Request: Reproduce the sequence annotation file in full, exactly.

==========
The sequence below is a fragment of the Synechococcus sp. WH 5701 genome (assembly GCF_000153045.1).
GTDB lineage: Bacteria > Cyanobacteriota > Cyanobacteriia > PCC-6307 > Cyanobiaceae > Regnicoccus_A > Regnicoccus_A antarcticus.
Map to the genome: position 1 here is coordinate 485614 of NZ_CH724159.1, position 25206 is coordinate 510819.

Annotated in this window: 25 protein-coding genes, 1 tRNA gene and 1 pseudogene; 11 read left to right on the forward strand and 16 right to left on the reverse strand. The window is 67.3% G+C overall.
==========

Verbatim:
The sequence below is a fragment of the Synechococcus sp. WH 5701 genome (assembly GCF_000153045.1).
GTDB lineage: Bacteria > Cyanobacteriota > Cyanobacteriia > PCC-6307 > Cyanobiaceae > Regnicoccus_A > Regnicoccus_A antarcticus.
Map to the genome: position 1 here is coordinate 485614 of NZ_CH724159.1, position 25206 is coordinate 510819.

Annotated in this window: 25 protein-coding genes, 1 tRNA gene and 1 pseudogene; 11 read left to right on the forward strand and 16 right to left on the reverse strand. The window is 67.3% G+C overall.